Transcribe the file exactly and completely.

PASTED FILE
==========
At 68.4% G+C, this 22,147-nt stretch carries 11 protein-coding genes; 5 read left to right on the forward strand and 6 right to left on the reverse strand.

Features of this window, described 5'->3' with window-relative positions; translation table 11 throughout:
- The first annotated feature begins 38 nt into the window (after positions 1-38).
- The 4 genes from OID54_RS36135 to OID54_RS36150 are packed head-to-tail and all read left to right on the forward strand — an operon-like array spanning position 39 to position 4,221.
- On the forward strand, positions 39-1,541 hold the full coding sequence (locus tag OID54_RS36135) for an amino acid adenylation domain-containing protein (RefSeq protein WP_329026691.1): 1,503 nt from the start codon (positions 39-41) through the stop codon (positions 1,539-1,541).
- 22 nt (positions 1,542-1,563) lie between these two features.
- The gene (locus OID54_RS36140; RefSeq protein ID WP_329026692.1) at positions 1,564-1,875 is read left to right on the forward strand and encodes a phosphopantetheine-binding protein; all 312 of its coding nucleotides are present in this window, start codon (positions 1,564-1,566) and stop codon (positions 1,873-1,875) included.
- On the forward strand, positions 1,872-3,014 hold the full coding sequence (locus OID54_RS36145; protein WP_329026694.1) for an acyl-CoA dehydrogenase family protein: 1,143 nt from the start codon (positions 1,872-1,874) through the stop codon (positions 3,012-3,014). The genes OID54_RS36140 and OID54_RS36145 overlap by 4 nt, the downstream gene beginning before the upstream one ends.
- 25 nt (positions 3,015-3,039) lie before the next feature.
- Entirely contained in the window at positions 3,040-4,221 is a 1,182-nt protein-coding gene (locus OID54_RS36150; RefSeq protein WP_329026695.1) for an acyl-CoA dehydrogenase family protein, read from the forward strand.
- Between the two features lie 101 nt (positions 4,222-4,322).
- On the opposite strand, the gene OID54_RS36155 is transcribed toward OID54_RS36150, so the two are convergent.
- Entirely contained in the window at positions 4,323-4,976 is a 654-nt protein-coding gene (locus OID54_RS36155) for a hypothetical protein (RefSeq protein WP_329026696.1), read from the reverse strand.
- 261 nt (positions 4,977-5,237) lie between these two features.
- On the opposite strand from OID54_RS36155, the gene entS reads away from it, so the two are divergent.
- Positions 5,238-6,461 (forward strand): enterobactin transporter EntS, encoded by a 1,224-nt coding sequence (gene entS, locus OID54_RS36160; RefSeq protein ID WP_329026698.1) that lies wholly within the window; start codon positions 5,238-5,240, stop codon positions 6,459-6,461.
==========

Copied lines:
At 68.4% G+C, this 22,147-nt stretch carries 11 protein-coding genes; 5 read left to right on the forward strand and 6 right to left on the reverse strand.

Features of this window, described 5'->3' with window-relative positions; translation table 11 throughout:
- The first annotated feature begins 38 nt into the window (after positions 1-38).
- The 4 genes from OID54_RS36135 to OID54_RS36150 are packed head-to-tail and all read left to right on the forward strand — an operon-like array spanning position 39 to position 4,221.
- On the forward strand, positions 39-1,541 hold the full coding sequence (locus tag OID54_RS36135) for an amino acid adenylation domain-containing protein (RefSeq protein WP_329026691.1): 1,503 nt from the start codon (positions 39-41) through the stop codon (positions 1,539-1,541).
- 22 nt (positions 1,542-1,563) lie between these two features.
- The gene (locus OID54_RS36140; RefSeq protein ID WP_329026692.1) at positions 1,564-1,875 is read left to right on the forward strand and encodes a phosphopantetheine-binding protein; all 312 of its coding nucleotides are present in this window, start codon (positions 1,564-1,566) and stop codon (positions 1,873-1,875) included.
- On the forward strand, positions 1,872-3,014 hold the full coding sequence (locus OID54_RS36145; protein WP_329026694.1) for an acyl-CoA dehydrogenase family protein: 1,143 nt from the start codon (positions 1,872-1,874) through the stop codon (positions 3,012-3,014). The genes OID54_RS36140 and OID54_RS36145 overlap by 4 nt, the downstream gene beginning before the upstream one ends.
- 25 nt (positions 3,015-3,039) lie before the next feature.
- Entirely contained in the window at positions 3,040-4,221 is a 1,182-nt protein-coding gene (locus OID54_RS36150; RefSeq protein WP_329026695.1) for an acyl-CoA dehydrogenase family protein, read from the forward strand.
- Between the two features lie 101 nt (positions 4,222-4,322).
- On the opposite strand, the gene OID54_RS36155 is transcribed toward OID54_RS36150, so the two are convergent.
- Entirely contained in the window at positions 4,323-4,976 is a 654-nt protein-coding gene (locus OID54_RS36155) for a hypothetical protein (RefSeq protein WP_329026696.1), read from the reverse strand.
- 261 nt (positions 4,977-5,237) lie between these two features.
- On the opposite strand from OID54_RS36155, the gene entS reads away from it, so the two are divergent.
- Positions 5,238-6,461 (forward strand): enterobactin transporter EntS, encoded by a 1,224-nt coding sequence (gene entS, locus OID54_RS36160; RefSeq protein ID WP_329026698.1) that lies wholly within the window; start codon positions 5,238-5,240, stop codon positions 6,459-6,461.